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Carroll countians, as young as 9, remember those killed in 9/11 when ‘the world just flipped upside down’

Among those gathered at the Carroll County Public Safety Training Center to remember the terrorist attacks from 18 years ago, two people were there for their first 9/11 ceremony — one a 9-year-old girl who just learned about 9/11 the day before, and the other a banker who walked underneath the Twin Towers just 26 minutes before the first plane hit.

Elected officials, firefighters, county staff and members of the public came together Wednesday for a service to remember Sept. 11, 2001. Commissioner Stephen Wantz, R-District 1, in sharing his perspective, pointed out in the crowd Steve Williams, who was in New York City the day of the attack.

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Williams, who now lives in Hunt Valley, started his day on Sept. 11, 2001, by dropping his son off at high school in Jersey City, he said after the ceremony. Williams worked for JPMorgan Chase & Co. and had a meeting in Midtown Manhattan scheduled for 9 a.m., Williams said. He said he took the train in, which traveled into the basement of the World Trade Center.

“I came out of the bottom of the trade center at 20 after 8,” Williams said.

The first plane struck the north tower at 8:46 a.m.

Williams walked to Chase Plaza, about three blocks from the World Trade Center, and got to his meeting early. While chatting with a friend, he noticed debris blowing past them.

“There was a building in the way, but we could see all the stuff blowing,” Williams said.

They went downstairs next to the Federal Reserve Bank and saw a horrific scene.

“You could see the north tower and 20 stories in flames, stuff blowing all over the place,” Williams said.

Then they moved to the other side of the building and watched a second plane strike the south tower, he said.

Williams went upstairs, grabbed his briefcase, called his wife and got on the train that would take him to Jersey City. When the train didn’t move, Williams thought, “This isn’t a good idea,” and walked over to the Hudson River to catch the ferry instead.

After 9/11, Williams said, he only went downtown for meetings. He never wanted to visit the Twin Towers memorial. Williams, who now works for NWSB Bank in Taneytown, said he never attended a remembrance ceremony either, until he saw an article in the newspaper about the upcoming service planned for Wednesday and decided to attend, he said.

Also in the audience was 9-year-old Ryleigh Sutton of Finksburg. She just learned about 9/11 from family friend Kathy O’Bannon, past president of the Carroll County Volunteer Emergency Services Association (CCVESA) auxiliary.

“I was just telling her about it over breakfast,” O’Bannon said.

Ryleigh said she was sad to learn about the thousands of people who died. She said it’s important to have remembrance ceremonies “so people don’t forget about what happened.”

O’Bannon said she plans to take Ryleigh to New York with her father to see the memorial and learn more.

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“The children need to know,” O’Bannon said. “They need to feel it first-hand. They weren’t born until after the fact, but terrorism is lurking everywhere and we just have to always be on our toes and watch and be aware of our surroundings.”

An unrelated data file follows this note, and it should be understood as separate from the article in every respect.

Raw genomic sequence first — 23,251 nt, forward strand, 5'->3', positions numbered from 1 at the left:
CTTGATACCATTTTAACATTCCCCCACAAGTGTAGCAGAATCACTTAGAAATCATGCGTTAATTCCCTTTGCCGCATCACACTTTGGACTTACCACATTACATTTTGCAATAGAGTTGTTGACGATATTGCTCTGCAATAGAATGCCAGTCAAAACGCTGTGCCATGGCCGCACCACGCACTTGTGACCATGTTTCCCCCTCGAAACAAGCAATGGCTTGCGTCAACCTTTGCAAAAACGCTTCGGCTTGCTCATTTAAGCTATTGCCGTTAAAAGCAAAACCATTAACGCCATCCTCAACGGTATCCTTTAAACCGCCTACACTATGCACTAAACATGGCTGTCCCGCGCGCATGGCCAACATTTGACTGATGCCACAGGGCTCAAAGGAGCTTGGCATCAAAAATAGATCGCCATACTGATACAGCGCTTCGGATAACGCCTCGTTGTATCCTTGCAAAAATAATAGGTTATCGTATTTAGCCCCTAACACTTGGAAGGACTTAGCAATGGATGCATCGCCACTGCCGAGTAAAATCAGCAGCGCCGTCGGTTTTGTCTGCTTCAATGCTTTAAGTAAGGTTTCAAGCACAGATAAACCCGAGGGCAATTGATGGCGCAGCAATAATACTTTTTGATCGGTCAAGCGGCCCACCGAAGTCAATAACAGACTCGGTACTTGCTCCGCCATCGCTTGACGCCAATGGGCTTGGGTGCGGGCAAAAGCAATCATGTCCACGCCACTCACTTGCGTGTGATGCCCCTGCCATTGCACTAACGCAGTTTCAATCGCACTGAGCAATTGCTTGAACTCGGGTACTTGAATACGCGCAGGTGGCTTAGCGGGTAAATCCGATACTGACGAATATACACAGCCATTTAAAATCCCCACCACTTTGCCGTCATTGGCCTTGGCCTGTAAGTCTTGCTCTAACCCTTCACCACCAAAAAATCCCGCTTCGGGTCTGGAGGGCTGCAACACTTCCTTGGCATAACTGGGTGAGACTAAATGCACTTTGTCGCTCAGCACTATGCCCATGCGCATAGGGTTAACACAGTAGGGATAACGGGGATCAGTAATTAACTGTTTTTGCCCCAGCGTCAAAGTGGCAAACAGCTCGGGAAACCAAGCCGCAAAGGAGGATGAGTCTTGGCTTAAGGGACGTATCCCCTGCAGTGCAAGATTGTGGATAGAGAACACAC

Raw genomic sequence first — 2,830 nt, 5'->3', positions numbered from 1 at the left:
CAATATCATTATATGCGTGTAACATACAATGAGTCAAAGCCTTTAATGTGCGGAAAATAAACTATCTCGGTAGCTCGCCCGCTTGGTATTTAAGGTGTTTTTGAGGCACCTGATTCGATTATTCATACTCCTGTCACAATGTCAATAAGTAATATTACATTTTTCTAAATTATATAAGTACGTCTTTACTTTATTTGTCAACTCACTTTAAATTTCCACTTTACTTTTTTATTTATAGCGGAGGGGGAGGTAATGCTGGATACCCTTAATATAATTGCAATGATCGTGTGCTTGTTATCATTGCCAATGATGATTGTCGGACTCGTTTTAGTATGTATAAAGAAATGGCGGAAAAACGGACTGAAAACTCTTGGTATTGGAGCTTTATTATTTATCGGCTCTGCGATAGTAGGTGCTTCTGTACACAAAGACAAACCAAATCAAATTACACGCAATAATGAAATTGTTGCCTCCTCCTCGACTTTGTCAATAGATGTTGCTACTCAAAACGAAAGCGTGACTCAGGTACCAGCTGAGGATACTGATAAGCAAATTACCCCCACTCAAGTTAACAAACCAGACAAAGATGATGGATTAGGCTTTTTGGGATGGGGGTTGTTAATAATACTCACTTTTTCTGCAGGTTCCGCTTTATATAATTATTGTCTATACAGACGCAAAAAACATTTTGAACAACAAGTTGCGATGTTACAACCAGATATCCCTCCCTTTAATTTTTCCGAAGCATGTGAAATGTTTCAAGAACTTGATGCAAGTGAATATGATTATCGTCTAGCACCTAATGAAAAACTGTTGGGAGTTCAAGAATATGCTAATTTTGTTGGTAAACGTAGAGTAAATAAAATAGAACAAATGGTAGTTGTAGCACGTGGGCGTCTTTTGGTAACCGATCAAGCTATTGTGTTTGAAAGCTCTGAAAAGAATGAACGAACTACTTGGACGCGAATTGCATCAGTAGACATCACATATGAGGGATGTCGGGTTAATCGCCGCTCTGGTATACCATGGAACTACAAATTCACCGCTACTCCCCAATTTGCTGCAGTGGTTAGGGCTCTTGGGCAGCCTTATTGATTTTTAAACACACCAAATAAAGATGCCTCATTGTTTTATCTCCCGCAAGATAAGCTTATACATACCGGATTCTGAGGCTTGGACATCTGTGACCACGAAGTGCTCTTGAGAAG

Officials reflect, remember where they were

CCVESA President Don Fair spent most of his life in the fire service, as a volunteer and career firefighter, and knew some of the firefighters who died in 9/11. He is also a volunteer at Lineboro Volunteer Fire Department.

“I got the opportunity to visit many fire departments, and New York City was one of them, and spent many a week visiting fire stations and firefighters and developing friendships up there. So, this piece of steel behind me and that event has a very emotional part of my life," Fair said.

A piece of the Twin Towers from 9/11 is on display outside the training center.

“Some of those guys died in that tower I ate lunch with, I ate supper with, I slept in the dorm with. They were more than friends and brothers. They were family,” Fair said.

Commissioner Ed Rothstein, R-District 5, spoke of his time in the military during 9/11. Back then, he was stationed in Germany.

“I really believe that global war on terrorism continues today and we still need to be vigilant,” Rothstein said.

He recalled walking his daughter to school with armed soldiers all around them. Every airplane that flew overhead felt like a threat, he said.

“All of a sudden, the world just flipped upside down on all of us,” Rothstein said.

Commissioner Stephen Wantz, R-District 1, feels a special connection to the 343 firefighters who died on 9/11.

“For me, the fact that I am one of the many who have run into buildings when everyone else was running out, that terrible number of 343 is forever ingrained in our minds,” Wantz said.

Although the day was tragic, Americans came together in the aftermath to support one another, he said.

“The nation was united. Stores ran out of patriotic displays. Flags were flying everywhere. All of us were Americans, not labeled as Republicans or Democrats,” Wantz said.

The speakers encouraged those gathered to “never forget” and to ensure that the younger generations, especially those born after 9/11, know the story.

At the ceremony, members of Union Bridge Fire Department presented and retired the colors. Deacon Charles Barnhart Jr. offered prayers. Robert McCurdy of the Police Emerald Society of Baltimore, also a volunteer at Pleasant Valley Fire Department, performed on the bagpipes.

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